Interesting times

“May you live in interesting times.”
— Chinese curse

We live in a very old and quiet neighborhood.  Well, old by California standards.  We bought this home in December of 1960, a few weeks before we were married.  It was a few concrete slabs and foundations on a barren, empty lot at the time.  It was nearly six months before it was completed and we moved in.

We have lived here ever since, raised our family, pursued careers, and eventually retired.  Nothing much ever happened here on Agate Street.  Just a quiet little backwater suburb.

A couple years ago, things started getting a little more ‘interesting.’  A water main blew out around the corner, flooding the street.  Our water was shut off for a couple days.  Then, right across the street from the water main blowout, the gas company arrived with a huge drilling rig and drilled a hole 500 feet down to provide some kind of grounding circuit for their gas main system.  I’m not sure, but I think it is in response to the horrendous explosion that happened recently up near San Francisco when gas leaks developed.  The street was partially blocked for almost a month and the noise from the drilling rig was constant during the day.

Then we had that thunderstorm.  Now, I grew up in Michigan where summer thunderstorms are very common.  I loved to sit and watch them.  In the 50+ years that I have lived here in southern California, I think I have seen at most, a dozen thunderstorms, and most of them were just a few rumbles and distant lightning flashes.  But a year ago, we had a real one.  The power transformer up the street took a direct hit from a lightning bolt.  The whole street was without power for most of a day.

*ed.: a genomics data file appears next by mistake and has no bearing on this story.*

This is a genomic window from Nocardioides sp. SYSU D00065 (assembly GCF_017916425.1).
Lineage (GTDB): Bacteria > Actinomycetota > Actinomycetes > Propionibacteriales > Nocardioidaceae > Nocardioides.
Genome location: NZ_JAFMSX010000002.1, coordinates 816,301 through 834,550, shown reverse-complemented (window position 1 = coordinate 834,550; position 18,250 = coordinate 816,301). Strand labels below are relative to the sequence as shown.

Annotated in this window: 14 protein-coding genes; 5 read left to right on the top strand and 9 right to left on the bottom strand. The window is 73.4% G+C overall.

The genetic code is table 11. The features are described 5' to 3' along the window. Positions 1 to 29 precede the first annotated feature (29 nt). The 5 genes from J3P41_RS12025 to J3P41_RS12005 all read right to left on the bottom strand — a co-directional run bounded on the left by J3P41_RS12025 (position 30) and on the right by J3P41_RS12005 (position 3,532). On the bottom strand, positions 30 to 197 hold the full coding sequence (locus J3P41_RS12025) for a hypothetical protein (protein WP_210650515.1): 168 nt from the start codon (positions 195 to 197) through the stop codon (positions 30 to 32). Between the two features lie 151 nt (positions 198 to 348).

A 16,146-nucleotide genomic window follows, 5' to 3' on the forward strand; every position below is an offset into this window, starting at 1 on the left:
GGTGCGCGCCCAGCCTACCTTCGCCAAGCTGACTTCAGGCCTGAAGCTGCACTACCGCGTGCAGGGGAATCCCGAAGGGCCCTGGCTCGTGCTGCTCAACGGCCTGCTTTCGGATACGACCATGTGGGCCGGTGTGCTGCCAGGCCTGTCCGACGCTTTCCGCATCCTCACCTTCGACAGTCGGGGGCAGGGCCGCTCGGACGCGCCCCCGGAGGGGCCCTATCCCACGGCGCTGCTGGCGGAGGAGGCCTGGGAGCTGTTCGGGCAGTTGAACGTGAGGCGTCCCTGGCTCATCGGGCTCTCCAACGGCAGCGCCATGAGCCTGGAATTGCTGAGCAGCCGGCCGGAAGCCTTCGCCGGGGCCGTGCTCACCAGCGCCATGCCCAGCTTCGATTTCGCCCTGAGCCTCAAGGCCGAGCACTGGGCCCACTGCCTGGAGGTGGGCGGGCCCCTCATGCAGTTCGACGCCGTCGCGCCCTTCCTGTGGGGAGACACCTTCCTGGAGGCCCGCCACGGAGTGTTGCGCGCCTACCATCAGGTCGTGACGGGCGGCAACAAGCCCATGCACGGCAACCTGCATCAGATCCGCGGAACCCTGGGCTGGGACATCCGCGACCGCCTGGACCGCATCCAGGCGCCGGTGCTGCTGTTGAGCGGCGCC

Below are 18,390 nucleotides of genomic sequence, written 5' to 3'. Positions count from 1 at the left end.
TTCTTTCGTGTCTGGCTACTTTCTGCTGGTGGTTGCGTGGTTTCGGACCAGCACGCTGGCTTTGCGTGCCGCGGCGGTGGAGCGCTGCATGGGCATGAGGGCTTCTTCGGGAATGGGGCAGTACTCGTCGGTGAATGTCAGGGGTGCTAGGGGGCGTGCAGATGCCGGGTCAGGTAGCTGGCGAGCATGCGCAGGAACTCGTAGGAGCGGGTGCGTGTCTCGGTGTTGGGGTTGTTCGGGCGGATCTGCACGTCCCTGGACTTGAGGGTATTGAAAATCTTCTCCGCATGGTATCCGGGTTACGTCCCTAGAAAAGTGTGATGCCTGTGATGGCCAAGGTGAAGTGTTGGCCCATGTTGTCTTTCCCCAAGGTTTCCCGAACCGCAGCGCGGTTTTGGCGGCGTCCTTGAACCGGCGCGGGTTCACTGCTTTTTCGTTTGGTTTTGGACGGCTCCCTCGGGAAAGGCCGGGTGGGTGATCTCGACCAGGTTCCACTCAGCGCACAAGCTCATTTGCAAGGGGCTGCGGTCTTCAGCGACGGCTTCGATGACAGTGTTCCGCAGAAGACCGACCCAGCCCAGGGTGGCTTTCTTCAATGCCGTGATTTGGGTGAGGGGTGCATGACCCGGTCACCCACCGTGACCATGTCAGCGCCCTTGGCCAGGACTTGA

And then there was the stupid SUV driver who lost control of his vehicle and took out a power pole and a big gray A T & T box up at the corner, a block away.  We have U-Verse service from A T & T, which means our land-line phones, TV and Internet connection are all multiplexed onto a single wire that connects to…you guessed it, that gray box at the corner.  If the guy had planned a terrorist attack on our neighborhood to inflict the most damage possible, he could not have done better.  We were without power, phones, TV and Internet for a couple days.

What else can go wrong?

Let me tell you.  Tomorrow, a very large crane will pull up in front of our house.  The street will be blocked off in both directions.  The crane will remove and replace the power/communications pole at the back corner of our lot.  It has a transformer that supplies power to the houses around us, plus the phone and Internet lines for those houses.  The pole is 50 years old and termite ridden.

Between the pole and the street is an ash tree that I planted in 1962.  The base of the tree is about six feet in diameter.  The spread is at least 50 feet, and it is about 70 feet tall.  I asked the power company workers who were planning the job how they could get by that tree.  The answer:  Go over it.  Our lot is quite deep for a city lot, about 200 feet from street to the back corner where that pole is.  So visualize the problem:  The crane has to lift a 40-foot pole that weighs around a ton over that tree and the boom must be long enough to reach more than 200 feet.

What kind of crane can do that?

(Added later)

This kind.

So what’s next in our life full of interesting times?

Well, we have had some minor tremors, but a major earthquake would really top things off.

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